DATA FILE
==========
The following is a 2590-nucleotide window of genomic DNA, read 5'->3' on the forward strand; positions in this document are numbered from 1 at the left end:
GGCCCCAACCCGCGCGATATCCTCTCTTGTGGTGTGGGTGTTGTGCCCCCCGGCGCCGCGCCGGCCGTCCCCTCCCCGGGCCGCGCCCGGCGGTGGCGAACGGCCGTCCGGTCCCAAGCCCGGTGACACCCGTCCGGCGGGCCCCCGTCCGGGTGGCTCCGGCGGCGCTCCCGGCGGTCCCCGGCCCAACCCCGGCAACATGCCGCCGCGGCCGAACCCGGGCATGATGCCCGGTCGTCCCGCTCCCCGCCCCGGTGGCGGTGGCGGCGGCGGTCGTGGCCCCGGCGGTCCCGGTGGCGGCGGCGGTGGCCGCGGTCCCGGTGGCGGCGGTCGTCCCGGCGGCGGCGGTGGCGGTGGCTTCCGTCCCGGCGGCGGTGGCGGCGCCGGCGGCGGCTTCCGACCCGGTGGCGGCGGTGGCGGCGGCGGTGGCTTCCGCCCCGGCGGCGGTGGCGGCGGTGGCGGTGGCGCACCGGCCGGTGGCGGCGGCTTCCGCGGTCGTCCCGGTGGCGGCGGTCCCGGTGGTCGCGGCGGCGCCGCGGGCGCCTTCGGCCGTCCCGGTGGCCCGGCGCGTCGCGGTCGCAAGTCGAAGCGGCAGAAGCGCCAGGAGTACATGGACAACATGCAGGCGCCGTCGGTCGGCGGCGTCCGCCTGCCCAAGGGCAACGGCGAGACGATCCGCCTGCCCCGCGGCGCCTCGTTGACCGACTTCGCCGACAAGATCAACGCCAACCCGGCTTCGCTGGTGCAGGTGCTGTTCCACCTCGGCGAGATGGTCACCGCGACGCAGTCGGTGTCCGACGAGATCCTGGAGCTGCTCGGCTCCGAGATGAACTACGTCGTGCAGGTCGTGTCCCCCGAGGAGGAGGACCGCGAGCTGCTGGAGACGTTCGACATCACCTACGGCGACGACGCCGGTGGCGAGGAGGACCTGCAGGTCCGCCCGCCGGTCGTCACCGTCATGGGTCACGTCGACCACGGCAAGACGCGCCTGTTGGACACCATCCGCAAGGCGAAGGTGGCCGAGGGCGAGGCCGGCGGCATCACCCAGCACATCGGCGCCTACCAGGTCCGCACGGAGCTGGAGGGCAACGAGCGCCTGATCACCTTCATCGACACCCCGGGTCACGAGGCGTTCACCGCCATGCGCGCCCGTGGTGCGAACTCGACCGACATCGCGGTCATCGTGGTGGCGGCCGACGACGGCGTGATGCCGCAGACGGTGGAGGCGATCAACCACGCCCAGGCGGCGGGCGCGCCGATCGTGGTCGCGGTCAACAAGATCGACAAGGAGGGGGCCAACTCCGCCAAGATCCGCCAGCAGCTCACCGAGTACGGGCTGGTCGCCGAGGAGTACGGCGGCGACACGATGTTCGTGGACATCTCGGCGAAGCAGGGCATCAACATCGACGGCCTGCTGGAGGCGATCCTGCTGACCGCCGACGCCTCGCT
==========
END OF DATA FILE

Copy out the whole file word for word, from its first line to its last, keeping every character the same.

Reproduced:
The following is a 2590-nucleotide window of genomic DNA, read 5'->3' on the forward strand; positions in this document are numbered from 1 at the left end:
GGCCCCAACCCGCGCGATATCCTCTCTTGTGGTGTGGGTGTTGTGCCCCCCGGCGCCGCGCCGGCCGTCCCCTCCCCGGGCCGCGCCCGGCGGTGGCGAACGGCCGTCCGGTCCCAAGCCCGGTGACACCCGTCCGGCGGGCCCCCGTCCGGGTGGCTCCGGCGGCGCTCCCGGCGGTCCCCGGCCCAACCCCGGCAACATGCCGCCGCGGCCGAACCCGGGCATGATGCCCGGTCGTCCCGCTCCCCGCCCCGGTGGCGGTGGCGGCGGCGGTCGTGGCCCCGGCGGTCCCGGTGGCGGCGGCGGTGGCCGCGGTCCCGGTGGCGGCGGTCGTCCCGGCGGCGGCGGTGGCGGTGGCTTCCGTCCCGGCGGCGGTGGCGGCGCCGGCGGCGGCTTCCGACCCGGTGGCGGCGGTGGCGGCGGCGGTGGCTTCCGCCCCGGCGGCGGTGGCGGCGGTGGCGGTGGCGCACCGGCCGGTGGCGGCGGCTTCCGCGGTCGTCCCGGTGGCGGCGGTCCCGGTGGTCGCGGCGGCGCCGCGGGCGCCTTCGGCCGTCCCGGTGGCCCGGCGCGTCGCGGTCGCAAGTCGAAGCGGCAGAAGCGCCAGGAGTACATGGACAACATGCAGGCGCCGTCGGTCGGCGGCGTCCGCCTGCCCAAGGGCAACGGCGAGACGATCCGCCTGCCCCGCGGCGCCTCGTTGACCGACTTCGCCGACAAGATCAACGCCAACCCGGCTTCGCTGGTGCAGGTGCTGTTCCACCTCGGCGAGATGGTCACCGCGACGCAGTCGGTGTCCGACGAGATCCTGGAGCTGCTCGGCTCCGAGATGAACTACGTCGTGCAGGTCGTGTCCCCCGAGGAGGAGGACCGCGAGCTGCTGGAGACGTTCGACATCACCTACGGCGACGACGCCGGTGGCGAGGAGGACCTGCAGGTCCGCCCGCCGGTCGTCACCGTCATGGGTCACGTCGACCACGGCAAGACGCGCCTGTTGGACACCATCCGCAAGGCGAAGGTGGCCGAGGGCGAGGCCGGCGGCATCACCCAGCACATCGGCGCCTACCAGGTCCGCACGGAGCTGGAGGGCAACGAGCGCCTGATCACCTTCATCGACACCCCGGGTCACGAGGCGTTCACCGCCATGCGCGCCCGTGGTGCGAACTCGACCGACATCGCGGTCATCGTGGTGGCGGCCGACGACGGCGTGATGCCGCAGACGGTGGAGGCGATCAACCACGCCCAGGCGGCGGGCGCGCCGATCGTGGTCGCGGTCAACAAGATCGACAAGGAGGGGGCCAACTCCGCCAAGATCCGCCAGCAGCTCACCGAGTACGGGCTGGTCGCCGAGGAGTACGGCGGCGACACGATGTTCGTGGACATCTCGGCGAAGCAGGGCATCAACATCGACGGCCTGCTGGAGGCGATCCTGCTGACCGCCGACGCCTCGCT